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'War on women' comes to Wisconsin recall – and could be decisive

Several bills signed by Republican Gov. Scott Walker have angered women's rights activists and have motivated women to get behind the effort to recall him. 

Julie Wells of United Wisconsin carries one of many boxes containing about 1 million signed recall petitions forms at the General Accounting Board in Madison, Wis., in January.

Darren Hauck/REUTERS/File

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Edna Kunkel calls herself an “accidental activist.” A writer of technical and scientific manuals from Verona, Wis., she came of age at the height of the women’s movement, and she never expected to take to the streets in defense of those causes more than 30 years later. 

In large part, Ms. Kunkel became a women’s rights activist in her 50s because of Wisconsin Gov. Scott Walker. On one April day alone, the Republican signed a slew of laws on subjects ranging from education to abortion that many activists say amount to a “war on women.”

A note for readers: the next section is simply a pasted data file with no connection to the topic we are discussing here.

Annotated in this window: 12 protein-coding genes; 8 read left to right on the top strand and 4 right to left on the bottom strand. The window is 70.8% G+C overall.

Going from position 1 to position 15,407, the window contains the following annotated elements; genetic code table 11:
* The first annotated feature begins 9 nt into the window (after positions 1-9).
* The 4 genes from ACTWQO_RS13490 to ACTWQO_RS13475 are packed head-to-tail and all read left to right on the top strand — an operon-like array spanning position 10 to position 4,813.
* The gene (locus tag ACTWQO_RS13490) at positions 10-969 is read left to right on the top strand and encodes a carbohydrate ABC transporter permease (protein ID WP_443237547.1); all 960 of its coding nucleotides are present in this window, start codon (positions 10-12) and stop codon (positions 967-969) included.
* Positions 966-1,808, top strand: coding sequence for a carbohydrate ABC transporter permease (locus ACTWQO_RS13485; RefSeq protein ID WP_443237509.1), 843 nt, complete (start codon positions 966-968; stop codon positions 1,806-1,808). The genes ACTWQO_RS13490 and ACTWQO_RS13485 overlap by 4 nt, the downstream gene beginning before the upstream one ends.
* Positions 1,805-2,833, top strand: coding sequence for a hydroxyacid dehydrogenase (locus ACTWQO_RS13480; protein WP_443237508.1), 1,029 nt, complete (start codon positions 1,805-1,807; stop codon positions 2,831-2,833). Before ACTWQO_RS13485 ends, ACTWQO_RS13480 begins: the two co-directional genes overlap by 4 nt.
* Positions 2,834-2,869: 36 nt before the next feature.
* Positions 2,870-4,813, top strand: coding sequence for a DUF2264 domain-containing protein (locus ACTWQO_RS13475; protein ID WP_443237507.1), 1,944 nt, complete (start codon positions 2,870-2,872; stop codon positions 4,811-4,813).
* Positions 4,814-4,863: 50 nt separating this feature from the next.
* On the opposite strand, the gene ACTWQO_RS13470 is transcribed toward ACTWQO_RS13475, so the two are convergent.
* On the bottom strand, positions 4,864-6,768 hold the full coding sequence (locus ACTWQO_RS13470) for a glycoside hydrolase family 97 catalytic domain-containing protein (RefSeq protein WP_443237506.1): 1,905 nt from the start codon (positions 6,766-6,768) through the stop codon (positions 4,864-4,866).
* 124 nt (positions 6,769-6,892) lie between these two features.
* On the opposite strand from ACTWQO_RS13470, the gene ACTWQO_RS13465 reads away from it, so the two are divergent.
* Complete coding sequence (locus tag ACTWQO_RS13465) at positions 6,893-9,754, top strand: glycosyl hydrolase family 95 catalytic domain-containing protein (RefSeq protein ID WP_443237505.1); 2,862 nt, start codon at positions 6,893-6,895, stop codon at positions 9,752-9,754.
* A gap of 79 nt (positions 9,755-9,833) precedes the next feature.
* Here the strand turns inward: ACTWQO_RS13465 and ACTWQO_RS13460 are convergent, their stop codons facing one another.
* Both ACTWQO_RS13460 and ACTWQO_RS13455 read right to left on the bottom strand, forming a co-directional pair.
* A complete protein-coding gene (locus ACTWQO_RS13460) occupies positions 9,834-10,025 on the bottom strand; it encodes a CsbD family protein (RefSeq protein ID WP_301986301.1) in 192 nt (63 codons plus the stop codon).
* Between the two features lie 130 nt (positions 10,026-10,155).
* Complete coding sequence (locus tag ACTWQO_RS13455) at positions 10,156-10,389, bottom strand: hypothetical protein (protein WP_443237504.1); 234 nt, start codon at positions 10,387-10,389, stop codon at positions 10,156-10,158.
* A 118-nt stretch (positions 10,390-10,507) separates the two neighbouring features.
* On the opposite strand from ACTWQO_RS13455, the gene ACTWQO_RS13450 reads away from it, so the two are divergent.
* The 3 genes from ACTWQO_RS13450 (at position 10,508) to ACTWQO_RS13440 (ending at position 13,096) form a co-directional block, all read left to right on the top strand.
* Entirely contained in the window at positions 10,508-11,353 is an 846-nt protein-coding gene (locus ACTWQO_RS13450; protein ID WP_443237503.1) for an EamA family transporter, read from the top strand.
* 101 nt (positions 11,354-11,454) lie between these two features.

“Who is making this stuff up? Why is this happening now?” she recalls thinking.

Those bills did not trigger Governor Walker’s June 5 recall election. But what began last year as a backlash to the governor’s landmark antiunion bill has in many respects become a test run for the national elections to come in November, and the alleged “war on women” that has played out on the presidential stage has also taken shape here.  

In that way, Wisconsin could be a window on how the issue will play out nationwide in the fall. For one, it has made Walker’s battle to fend off his recall harder, with polls showing women viewing him far less favorably than do men. Moreover, it has kindled the fire of women like Kunkel, who are becoming politically engaged – some for the first time – as they see his reforms as unraveling the rights they fought so hard to win.

Walker’s name became especially linked with the alleged Republican “war on women” on Good Friday in early April. That’s when news came out that the previous day, Walker had quietly signed four bills.


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